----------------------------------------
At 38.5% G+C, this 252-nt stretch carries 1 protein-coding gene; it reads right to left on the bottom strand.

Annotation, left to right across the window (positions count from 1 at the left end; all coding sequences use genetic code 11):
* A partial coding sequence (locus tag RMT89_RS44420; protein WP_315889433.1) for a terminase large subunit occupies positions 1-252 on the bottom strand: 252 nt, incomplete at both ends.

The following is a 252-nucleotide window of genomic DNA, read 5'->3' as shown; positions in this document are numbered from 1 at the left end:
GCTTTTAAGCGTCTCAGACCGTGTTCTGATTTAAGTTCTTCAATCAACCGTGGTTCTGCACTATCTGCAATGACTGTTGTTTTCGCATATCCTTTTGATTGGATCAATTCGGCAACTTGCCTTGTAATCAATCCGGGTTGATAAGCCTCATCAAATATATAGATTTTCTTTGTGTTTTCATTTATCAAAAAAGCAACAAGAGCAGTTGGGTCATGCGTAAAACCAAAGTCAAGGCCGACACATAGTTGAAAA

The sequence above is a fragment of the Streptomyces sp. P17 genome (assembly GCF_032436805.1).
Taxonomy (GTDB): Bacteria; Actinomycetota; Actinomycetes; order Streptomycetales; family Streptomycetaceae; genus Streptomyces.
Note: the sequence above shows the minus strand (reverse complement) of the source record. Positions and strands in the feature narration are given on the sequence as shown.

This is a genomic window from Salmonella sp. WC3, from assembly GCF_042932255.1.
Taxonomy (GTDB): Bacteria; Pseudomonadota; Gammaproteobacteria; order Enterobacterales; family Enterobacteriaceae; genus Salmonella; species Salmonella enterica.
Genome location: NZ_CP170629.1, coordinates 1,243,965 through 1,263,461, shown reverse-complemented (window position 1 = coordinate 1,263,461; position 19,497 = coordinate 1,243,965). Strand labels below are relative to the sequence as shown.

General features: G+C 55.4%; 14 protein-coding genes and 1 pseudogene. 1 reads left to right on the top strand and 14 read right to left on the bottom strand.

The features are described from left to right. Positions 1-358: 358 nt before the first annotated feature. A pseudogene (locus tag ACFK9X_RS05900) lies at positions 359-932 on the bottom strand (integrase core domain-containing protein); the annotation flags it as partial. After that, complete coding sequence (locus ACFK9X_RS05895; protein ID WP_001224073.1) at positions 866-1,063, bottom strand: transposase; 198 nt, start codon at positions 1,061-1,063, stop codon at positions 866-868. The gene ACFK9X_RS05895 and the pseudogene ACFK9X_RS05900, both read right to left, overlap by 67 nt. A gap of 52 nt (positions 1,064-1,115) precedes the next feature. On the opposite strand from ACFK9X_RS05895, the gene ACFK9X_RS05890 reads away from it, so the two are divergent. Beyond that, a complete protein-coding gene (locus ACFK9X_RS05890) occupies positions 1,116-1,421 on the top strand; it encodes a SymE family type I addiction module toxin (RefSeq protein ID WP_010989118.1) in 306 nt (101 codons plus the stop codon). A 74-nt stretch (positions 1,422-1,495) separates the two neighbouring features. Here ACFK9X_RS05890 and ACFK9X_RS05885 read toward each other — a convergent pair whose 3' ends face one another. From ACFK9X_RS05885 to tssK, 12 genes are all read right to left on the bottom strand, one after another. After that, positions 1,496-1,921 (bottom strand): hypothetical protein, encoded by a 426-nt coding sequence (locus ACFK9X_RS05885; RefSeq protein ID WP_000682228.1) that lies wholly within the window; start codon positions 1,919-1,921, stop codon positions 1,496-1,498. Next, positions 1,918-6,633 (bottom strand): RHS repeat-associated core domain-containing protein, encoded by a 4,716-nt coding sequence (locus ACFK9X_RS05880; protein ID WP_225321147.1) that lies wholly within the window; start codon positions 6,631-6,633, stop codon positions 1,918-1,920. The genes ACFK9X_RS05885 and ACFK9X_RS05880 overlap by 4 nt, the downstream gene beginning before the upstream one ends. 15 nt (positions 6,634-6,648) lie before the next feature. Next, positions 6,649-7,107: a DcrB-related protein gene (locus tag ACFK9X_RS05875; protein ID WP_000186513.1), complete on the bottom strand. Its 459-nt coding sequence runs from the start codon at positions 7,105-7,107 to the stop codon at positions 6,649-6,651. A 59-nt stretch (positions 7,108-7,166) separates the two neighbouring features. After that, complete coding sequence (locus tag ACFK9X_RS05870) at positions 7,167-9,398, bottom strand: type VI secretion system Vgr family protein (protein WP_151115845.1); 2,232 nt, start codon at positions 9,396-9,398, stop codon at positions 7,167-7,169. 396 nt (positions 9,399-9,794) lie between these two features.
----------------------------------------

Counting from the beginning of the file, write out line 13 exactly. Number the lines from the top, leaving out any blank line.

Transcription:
The features are described from left to right. Positions 1-358: 358 nt before the first annotated feature. A pseudogene (locus tag ACFK9X_RS05900) lies at positions 359-932 on the bottom strand (integrase core domain-containing protein); the annotation flags it as partial. After that, complete coding sequence (locus ACFK9X_RS05895; protein ID WP_001224073.1) at positions 866-1,063, bottom strand: transposase; 198 nt, start codon at positions 1,061-1,063, stop codon at positions 866-868. The gene ACFK9X_RS05895 and the pseudogene ACFK9X_RS05900, both read right to left, overlap by 67 nt. A gap of 52 nt (positions 1,064-1,115) precedes the next feature. On the opposite strand from ACFK9X_RS05895, the gene ACFK9X_RS05890 reads away from it, so the two are divergent. Beyond that, a complete protein-coding gene (locus ACFK9X_RS05890) occupies positions 1,116-1,421 on the top strand; it encodes a SymE family type I addiction module toxin (RefSeq protein ID WP_010989118.1) in 306 nt (101 codons plus the stop codon). A 74-nt stretch (positions 1,422-1,495) separates the two neighbouring features. Here ACFK9X_RS05890 and ACFK9X_RS05885 read toward each other — a convergent pair whose 3' ends face one another. From ACFK9X_RS05885 to tssK, 12 genes are all read right to left on the bottom strand, one after another. After that, positions 1,496-1,921 (bottom strand): hypothetical protein, encoded by a 426-nt coding sequence (locus ACFK9X_RS05885; RefSeq protein ID WP_000682228.1) that lies wholly within the window; start codon positions 1,919-1,921, stop codon positions 1,496-1,498. Next, positions 1,918-6,633 (bottom strand): RHS repeat-associated core domain-containing protein, encoded by a 4,716-nt coding sequence (locus ACFK9X_RS05880; protein ID WP_225321147.1) that lies wholly within the window; start codon positions 6,631-6,633, stop codon positions 1,918-1,920. The genes ACFK9X_RS05885 and ACFK9X_RS05880 overlap by 4 nt, the downstream gene beginning before the upstream one ends. 15 nt (positions 6,634-6,648) lie before the next feature. Next, positions 6,649-7,107: a DcrB-related protein gene (locus tag ACFK9X_RS05875; protein ID WP_000186513.1), complete on the bottom strand. Its 459-nt coding sequence runs from the start codon at positions 7,105-7,107 to the stop codon at positions 6,649-6,651. A 59-nt stretch (positions 7,108-7,166) separates the two neighbouring features. After that, complete coding sequence (locus tag ACFK9X_RS05870) at positions 7,167-9,398, bottom strand: type VI secretion system Vgr family protein (protein WP_151115845.1); 2,232 nt, start codon at positions 9,396-9,398, stop codon at positions 7,167-7,169. 396 nt (positions 9,399-9,794) lie between these two features.